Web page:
- Grade level: Middle School, High School
- Subject Area: Social Studies
The Holocaust is an historical event that provides unique teaching opportunities and challenges. It can serve as a lens for students to understand the complex interplay of human intention, political and military power, and racial and ethnic hatred. At the same time, the magnitude and evil of the Holocaust places serious demands on educators. We who teach about the Holocaust must approach our subject matter carefully, being sure to properly contextualize its history so that events and people do not end up as lifeless stereotypes. We also need to be sure that the material we use is both appropriate for our students and true to the historical record.
Given the special circumstances that surround any teaching about the Holocaust, we at LETSNet have decided not to provide a traditional unit with pre-made lessons, but instead offer an annotated listing of Web resources about the Holocaust. We wish to support teachers who seek to integrate the Web into their teaching about the Holocaust. We put forth these resources for teachers to embed within their own curricular units on the Holocaust that they have developed.
In learning about the Holocaust students should:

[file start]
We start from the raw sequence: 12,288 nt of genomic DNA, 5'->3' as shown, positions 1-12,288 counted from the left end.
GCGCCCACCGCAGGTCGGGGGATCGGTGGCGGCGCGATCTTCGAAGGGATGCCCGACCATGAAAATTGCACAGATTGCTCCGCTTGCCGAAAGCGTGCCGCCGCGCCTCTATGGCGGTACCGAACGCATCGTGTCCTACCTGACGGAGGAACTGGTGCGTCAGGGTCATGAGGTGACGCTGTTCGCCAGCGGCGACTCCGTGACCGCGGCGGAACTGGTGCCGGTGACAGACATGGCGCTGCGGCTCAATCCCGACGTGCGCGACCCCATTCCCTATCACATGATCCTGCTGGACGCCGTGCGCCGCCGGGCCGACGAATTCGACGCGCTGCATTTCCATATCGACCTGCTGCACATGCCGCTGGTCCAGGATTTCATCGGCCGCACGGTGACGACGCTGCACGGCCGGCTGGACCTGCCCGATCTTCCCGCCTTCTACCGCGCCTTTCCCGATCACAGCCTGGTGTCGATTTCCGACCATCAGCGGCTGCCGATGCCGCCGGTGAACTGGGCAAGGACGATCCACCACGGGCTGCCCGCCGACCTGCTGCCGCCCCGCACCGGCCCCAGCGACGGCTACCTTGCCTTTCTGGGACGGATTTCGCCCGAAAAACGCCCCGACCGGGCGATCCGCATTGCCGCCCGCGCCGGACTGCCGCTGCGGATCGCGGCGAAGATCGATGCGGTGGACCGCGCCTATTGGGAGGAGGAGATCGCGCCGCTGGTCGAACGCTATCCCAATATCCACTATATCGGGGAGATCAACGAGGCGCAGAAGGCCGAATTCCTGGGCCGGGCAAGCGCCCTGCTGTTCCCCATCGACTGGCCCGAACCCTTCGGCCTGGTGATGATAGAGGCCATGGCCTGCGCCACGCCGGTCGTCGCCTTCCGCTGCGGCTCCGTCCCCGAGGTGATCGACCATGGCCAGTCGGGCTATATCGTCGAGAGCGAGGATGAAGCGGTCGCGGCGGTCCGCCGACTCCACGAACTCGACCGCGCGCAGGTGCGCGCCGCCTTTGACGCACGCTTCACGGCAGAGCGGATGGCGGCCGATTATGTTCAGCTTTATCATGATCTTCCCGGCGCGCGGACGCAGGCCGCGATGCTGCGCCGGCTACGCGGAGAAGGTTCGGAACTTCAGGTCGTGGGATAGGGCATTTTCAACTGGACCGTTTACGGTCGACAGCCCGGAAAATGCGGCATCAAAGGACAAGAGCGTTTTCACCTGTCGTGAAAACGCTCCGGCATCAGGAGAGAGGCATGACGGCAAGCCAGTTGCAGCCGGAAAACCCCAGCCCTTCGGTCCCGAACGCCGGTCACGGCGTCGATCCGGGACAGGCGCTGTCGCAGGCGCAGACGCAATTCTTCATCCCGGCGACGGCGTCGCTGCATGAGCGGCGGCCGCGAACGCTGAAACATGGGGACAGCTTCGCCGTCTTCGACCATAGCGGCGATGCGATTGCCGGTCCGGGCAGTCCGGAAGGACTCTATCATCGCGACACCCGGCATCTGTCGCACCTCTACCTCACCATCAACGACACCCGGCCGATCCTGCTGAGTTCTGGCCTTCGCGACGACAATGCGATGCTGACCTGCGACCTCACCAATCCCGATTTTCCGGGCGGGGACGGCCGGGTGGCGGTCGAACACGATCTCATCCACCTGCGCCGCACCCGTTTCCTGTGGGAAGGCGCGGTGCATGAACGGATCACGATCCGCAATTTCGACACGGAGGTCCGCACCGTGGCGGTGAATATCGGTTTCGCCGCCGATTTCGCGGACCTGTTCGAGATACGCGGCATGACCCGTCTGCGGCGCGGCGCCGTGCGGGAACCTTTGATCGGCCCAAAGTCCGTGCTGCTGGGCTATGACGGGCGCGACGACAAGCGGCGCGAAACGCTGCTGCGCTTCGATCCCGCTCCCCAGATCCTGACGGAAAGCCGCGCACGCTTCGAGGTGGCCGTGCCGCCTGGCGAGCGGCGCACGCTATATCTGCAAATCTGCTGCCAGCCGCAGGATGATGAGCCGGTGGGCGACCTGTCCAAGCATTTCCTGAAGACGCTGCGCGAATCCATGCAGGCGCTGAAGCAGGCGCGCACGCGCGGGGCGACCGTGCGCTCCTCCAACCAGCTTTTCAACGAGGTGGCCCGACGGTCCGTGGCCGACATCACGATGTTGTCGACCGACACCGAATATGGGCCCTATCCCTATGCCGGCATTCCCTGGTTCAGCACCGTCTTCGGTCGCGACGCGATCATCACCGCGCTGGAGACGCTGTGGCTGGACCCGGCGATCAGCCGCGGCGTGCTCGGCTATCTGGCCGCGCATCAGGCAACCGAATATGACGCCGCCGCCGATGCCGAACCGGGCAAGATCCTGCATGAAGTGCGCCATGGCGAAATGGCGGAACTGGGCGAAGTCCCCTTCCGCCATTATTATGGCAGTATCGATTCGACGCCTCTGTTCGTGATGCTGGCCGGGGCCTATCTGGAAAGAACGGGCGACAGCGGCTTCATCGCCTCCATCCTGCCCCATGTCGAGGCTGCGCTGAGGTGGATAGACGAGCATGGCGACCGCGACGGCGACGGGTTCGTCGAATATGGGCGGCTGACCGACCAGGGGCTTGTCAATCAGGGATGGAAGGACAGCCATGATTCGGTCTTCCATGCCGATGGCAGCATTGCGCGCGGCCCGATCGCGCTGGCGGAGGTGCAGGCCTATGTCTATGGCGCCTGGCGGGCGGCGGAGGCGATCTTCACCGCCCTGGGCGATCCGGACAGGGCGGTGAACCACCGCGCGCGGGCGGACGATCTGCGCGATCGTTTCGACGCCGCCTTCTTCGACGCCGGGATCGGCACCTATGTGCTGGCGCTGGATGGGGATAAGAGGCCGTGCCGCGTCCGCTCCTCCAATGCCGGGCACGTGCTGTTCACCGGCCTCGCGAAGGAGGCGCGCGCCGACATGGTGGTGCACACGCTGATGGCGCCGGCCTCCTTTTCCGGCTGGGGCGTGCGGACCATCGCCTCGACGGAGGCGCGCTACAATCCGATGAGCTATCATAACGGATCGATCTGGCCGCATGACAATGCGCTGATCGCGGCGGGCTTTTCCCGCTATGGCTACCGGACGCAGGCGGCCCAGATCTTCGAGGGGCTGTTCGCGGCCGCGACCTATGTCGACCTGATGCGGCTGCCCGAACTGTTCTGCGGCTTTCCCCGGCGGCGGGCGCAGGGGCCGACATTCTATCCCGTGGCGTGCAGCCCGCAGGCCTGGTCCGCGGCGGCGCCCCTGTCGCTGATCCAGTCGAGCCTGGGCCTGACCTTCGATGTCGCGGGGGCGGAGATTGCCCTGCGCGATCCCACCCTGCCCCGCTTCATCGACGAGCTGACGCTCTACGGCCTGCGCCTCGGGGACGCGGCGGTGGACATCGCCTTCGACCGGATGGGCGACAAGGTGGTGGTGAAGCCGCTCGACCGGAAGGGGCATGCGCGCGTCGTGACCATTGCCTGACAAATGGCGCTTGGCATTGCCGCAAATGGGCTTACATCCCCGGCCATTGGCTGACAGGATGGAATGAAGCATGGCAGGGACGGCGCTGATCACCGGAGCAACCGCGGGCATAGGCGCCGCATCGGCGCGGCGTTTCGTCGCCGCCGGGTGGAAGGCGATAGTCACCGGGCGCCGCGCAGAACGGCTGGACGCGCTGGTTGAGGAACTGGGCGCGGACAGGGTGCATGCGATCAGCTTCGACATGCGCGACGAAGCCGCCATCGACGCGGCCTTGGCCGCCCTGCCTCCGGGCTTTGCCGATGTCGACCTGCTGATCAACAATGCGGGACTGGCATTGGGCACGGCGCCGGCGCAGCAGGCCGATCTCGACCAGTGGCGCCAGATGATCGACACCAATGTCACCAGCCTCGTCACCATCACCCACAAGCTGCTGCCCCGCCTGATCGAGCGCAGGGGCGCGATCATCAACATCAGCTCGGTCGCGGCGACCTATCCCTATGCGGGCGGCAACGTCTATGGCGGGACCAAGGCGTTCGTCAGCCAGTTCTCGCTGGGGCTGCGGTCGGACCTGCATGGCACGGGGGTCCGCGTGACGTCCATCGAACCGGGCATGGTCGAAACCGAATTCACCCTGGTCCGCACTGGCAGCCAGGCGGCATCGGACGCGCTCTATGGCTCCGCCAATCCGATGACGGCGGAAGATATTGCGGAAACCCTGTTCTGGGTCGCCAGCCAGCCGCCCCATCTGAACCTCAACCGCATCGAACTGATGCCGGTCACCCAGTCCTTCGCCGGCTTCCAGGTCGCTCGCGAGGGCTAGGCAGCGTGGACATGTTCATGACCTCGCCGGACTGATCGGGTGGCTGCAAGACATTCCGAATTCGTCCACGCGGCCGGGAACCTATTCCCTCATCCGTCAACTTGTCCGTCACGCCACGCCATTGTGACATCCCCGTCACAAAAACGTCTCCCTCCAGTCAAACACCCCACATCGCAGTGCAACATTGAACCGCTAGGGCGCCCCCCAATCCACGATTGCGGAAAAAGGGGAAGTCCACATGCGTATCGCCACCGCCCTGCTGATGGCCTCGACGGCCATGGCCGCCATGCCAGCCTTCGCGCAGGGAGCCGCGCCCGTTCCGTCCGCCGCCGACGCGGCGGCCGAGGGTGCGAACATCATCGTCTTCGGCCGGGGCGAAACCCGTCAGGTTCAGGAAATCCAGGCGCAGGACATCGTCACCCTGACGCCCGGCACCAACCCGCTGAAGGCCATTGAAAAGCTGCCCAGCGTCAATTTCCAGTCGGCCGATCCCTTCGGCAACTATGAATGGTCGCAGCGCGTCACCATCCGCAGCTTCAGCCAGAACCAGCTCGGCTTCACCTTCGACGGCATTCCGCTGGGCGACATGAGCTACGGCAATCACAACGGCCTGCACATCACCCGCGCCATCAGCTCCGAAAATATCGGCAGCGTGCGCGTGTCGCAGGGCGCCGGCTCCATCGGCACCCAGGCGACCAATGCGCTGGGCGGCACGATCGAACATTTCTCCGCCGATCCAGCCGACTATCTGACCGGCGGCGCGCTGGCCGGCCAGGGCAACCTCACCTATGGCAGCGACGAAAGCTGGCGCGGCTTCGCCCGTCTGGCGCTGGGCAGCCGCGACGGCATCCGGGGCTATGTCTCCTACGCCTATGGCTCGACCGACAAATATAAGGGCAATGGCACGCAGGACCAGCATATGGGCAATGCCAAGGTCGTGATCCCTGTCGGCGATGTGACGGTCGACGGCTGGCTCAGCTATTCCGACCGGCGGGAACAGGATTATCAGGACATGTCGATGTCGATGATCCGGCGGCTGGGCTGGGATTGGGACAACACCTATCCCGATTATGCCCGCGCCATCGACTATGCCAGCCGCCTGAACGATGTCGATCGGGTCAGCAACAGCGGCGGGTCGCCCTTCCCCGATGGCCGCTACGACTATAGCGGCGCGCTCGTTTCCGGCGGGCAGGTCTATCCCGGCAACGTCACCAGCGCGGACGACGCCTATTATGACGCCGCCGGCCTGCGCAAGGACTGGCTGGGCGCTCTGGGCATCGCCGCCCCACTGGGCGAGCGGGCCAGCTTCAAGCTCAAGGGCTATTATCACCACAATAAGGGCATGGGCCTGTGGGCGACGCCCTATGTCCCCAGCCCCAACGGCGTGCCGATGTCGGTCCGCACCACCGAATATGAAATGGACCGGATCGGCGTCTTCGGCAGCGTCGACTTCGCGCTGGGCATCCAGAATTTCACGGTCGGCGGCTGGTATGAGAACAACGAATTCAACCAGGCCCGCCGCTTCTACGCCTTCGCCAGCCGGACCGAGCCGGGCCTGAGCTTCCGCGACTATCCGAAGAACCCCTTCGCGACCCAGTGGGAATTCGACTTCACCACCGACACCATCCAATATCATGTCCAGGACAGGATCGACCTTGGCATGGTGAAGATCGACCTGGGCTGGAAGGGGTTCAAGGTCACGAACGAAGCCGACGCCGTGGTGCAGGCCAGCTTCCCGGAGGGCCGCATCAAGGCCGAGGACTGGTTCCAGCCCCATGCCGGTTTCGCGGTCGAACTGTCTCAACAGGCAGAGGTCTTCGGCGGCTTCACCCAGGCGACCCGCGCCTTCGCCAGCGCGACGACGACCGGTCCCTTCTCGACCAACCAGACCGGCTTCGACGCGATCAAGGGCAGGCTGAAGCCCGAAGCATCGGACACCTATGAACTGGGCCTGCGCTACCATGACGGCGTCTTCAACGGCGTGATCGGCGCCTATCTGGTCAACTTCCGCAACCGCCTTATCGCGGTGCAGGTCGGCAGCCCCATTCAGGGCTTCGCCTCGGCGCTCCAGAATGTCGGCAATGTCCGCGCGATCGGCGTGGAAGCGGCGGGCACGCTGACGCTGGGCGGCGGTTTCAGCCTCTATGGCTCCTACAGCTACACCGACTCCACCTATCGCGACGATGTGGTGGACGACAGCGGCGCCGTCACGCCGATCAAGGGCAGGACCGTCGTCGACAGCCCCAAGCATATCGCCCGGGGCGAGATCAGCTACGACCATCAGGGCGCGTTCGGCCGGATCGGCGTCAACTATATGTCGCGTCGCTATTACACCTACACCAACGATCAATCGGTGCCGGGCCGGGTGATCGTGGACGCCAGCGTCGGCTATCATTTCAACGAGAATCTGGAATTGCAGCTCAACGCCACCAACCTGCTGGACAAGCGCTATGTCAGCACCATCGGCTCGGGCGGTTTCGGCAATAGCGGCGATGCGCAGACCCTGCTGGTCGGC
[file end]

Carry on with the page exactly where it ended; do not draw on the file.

- Learn that "democratic institutions and values are not automatically sustained, but need to be appreciated, nurtured, and protected."
- See that "silence and indifference to the suffering of others, or to the infringement of civil rights in any society, can -- however, unintentionally -- serve to perpetuate the problems."
- Learn that "the Holocaust was not an accident in history -- it occurred because individuals, organizations, and governments made choices which not only legalized discrimination, but which allowed prejudice, hatred, and ultimately, mass murder to occur."United States Holocaust Memorial Museum, "Guidelines for Teaching About the Holocaust"
Materials and Resources
In developing our lessons and activities, we made some assumptions about the hardware and software that would be available in the classroom for teachers who visit the LETSNet Website. We assume that teachers using our Internet-based lessons or activities have a computer (PC or Macintosh) with the necessary hardware components (mouse, keyboard, and monitor) as well as software (operating system, TCP/IP software, networking or dial-up software, e-mail and a World Wide Web client program, preferably Netscape, but perhaps Mosaic or Lynx). In the section below, we specify any "special" hardware or software requirements for a lesson or activity (in addition to those described above) and the level of Internet access required to do the activity.